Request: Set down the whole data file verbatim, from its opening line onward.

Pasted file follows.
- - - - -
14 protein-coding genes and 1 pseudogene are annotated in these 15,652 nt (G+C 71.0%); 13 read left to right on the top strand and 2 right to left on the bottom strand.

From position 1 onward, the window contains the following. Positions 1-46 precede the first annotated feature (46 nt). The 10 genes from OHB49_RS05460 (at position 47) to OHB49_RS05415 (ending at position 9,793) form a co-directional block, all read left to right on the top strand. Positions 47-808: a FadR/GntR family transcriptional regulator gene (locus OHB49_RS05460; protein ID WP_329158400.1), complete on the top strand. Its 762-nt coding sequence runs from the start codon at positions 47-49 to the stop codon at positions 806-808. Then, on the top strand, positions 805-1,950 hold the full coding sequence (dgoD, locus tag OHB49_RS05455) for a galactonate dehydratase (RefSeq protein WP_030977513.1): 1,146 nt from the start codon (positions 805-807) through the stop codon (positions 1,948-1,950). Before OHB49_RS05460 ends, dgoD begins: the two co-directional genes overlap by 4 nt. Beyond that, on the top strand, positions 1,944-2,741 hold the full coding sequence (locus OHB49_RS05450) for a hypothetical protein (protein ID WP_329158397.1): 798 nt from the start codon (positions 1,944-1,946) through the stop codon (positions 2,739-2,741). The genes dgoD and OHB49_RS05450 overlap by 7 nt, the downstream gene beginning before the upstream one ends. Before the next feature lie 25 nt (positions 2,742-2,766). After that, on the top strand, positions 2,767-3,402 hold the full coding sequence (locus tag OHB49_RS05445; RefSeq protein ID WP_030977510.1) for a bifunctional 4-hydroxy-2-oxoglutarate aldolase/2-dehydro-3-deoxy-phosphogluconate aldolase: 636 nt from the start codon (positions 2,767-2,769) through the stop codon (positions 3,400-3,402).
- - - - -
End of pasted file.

14 protein-coding genes and 1 pseudogene are annotated in these 15,652 nt (G+C 71.0%); 13 read left to right on the top strand and 2 right to left on the bottom strand.

From position 1 onward, the window contains the following. Positions 1-46 precede the first annotated feature (46 nt). The 10 genes from OHB49_RS05460 (at position 47) to OHB49_RS05415 (ending at position 9,793) form a co-directional block, all read left to right on the top strand. Positions 47-808: a FadR/GntR family transcriptional regulator gene (locus OHB49_RS05460; protein ID WP_329158400.1), complete on the top strand. Its 762-nt coding sequence runs from the start codon at positions 47-49 to the stop codon at positions 806-808. Then, on the top strand, positions 805-1,950 hold the full coding sequence (dgoD, locus tag OHB49_RS05455) for a galactonate dehydratase (RefSeq protein WP_030977513.1): 1,146 nt from the start codon (positions 805-807) through the stop codon (positions 1,948-1,950). Before OHB49_RS05460 ends, dgoD begins: the two co-directional genes overlap by 4 nt. Beyond that, on the top strand, positions 1,944-2,741 hold the full coding sequence (locus OHB49_RS05450) for a hypothetical protein (protein ID WP_329158397.1): 798 nt from the start codon (positions 1,944-1,946) through the stop codon (positions 2,739-2,741). The genes dgoD and OHB49_RS05450 overlap by 7 nt, the downstream gene beginning before the upstream one ends. Before the next feature lie 25 nt (positions 2,742-2,766). After that, on the top strand, positions 2,767-3,402 hold the full coding sequence (locus tag OHB49_RS05445; RefSeq protein ID WP_030977510.1) for a bifunctional 4-hydroxy-2-oxoglutarate aldolase/2-dehydro-3-deoxy-phosphogluconate aldolase: 636 nt from the start codon (positions 2,767-2,769) through the stop codon (positions 3,400-3,402).